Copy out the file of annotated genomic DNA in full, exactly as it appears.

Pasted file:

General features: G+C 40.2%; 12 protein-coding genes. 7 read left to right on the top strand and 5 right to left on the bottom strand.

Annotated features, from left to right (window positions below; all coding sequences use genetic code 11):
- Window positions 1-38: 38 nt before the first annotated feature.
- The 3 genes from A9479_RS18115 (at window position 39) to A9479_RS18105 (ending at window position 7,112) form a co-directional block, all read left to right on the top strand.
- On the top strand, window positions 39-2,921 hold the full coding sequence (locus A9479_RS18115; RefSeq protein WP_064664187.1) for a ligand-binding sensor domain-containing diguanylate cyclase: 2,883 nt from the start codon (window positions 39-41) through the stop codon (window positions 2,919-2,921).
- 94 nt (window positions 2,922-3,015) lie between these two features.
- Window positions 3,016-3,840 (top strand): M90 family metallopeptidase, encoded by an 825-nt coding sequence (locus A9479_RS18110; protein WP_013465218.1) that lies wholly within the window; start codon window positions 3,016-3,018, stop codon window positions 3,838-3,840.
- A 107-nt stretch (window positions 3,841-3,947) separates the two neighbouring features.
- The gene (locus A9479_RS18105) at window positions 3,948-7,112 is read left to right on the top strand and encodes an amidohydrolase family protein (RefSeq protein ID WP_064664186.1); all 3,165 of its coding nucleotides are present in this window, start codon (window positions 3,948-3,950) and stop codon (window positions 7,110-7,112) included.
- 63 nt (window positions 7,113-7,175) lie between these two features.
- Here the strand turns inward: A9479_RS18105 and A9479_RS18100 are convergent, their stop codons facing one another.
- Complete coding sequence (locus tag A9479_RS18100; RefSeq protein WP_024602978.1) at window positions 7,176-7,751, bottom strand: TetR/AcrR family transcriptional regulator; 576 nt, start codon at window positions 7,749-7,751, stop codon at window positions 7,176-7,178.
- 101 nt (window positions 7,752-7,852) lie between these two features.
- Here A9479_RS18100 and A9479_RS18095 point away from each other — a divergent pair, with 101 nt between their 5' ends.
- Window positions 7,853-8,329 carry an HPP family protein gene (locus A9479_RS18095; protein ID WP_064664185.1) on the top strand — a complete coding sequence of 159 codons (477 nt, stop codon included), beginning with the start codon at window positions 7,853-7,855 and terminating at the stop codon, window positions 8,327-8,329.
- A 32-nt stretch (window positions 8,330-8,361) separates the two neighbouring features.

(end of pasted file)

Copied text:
General features: G+C 40.2%; 12 protein-coding genes. 7 read left to right on the top strand and 5 right to left on the bottom strand.

Annotated features, from left to right (window positions below; all coding sequences use genetic code 11):
- Window positions 1-38: 38 nt before the first annotated feature.
- The 3 genes from A9479_RS18115 (at window position 39) to A9479_RS18105 (ending at window position 7,112) form a co-directional block, all read left to right on the top strand.
- On the top strand, window positions 39-2,921 hold the full coding sequence (locus A9479_RS18115; RefSeq protein WP_064664187.1) for a ligand-binding sensor domain-containing diguanylate cyclase: 2,883 nt from the start codon (window positions 39-41) through the stop codon (window positions 2,919-2,921).
- 94 nt (window positions 2,922-3,015) lie between these two features.
- Window positions 3,016-3,840 (top strand): M90 family metallopeptidase, encoded by an 825-nt coding sequence (locus A9479_RS18110; protein WP_013465218.1) that lies wholly within the window; start codon window positions 3,016-3,018, stop codon window positions 3,838-3,840.
- A 107-nt stretch (window positions 3,841-3,947) separates the two neighbouring features.
- The gene (locus A9479_RS18105) at window positions 3,948-7,112 is read left to right on the top strand and encodes an amidohydrolase family protein (RefSeq protein ID WP_064664186.1); all 3,165 of its coding nucleotides are present in this window, start codon (window positions 3,948-3,950) and stop codon (window positions 7,110-7,112) included.
- 63 nt (window positions 7,113-7,175) lie between these two features.
- Here the strand turns inward: A9479_RS18105 and A9479_RS18100 are convergent, their stop codons facing one another.
- Complete coding sequence (locus tag A9479_RS18100; RefSeq protein WP_024602978.1) at window positions 7,176-7,751, bottom strand: TetR/AcrR family transcriptional regulator; 576 nt, start codon at window positions 7,749-7,751, stop codon at window positions 7,176-7,178.
- 101 nt (window positions 7,752-7,852) lie between these two features.
- Here A9479_RS18100 and A9479_RS18095 point away from each other — a divergent pair, with 101 nt between their 5' ends.
- Window positions 7,853-8,329 carry an HPP family protein gene (locus A9479_RS18095; protein ID WP_064664185.1) on the top strand — a complete coding sequence of 159 codons (477 nt, stop codon included), beginning with the start codon at window positions 7,853-7,855 and terminating at the stop codon, window positions 8,327-8,329.
- A 32-nt stretch (window positions 8,330-8,361) separates the two neighbouring features.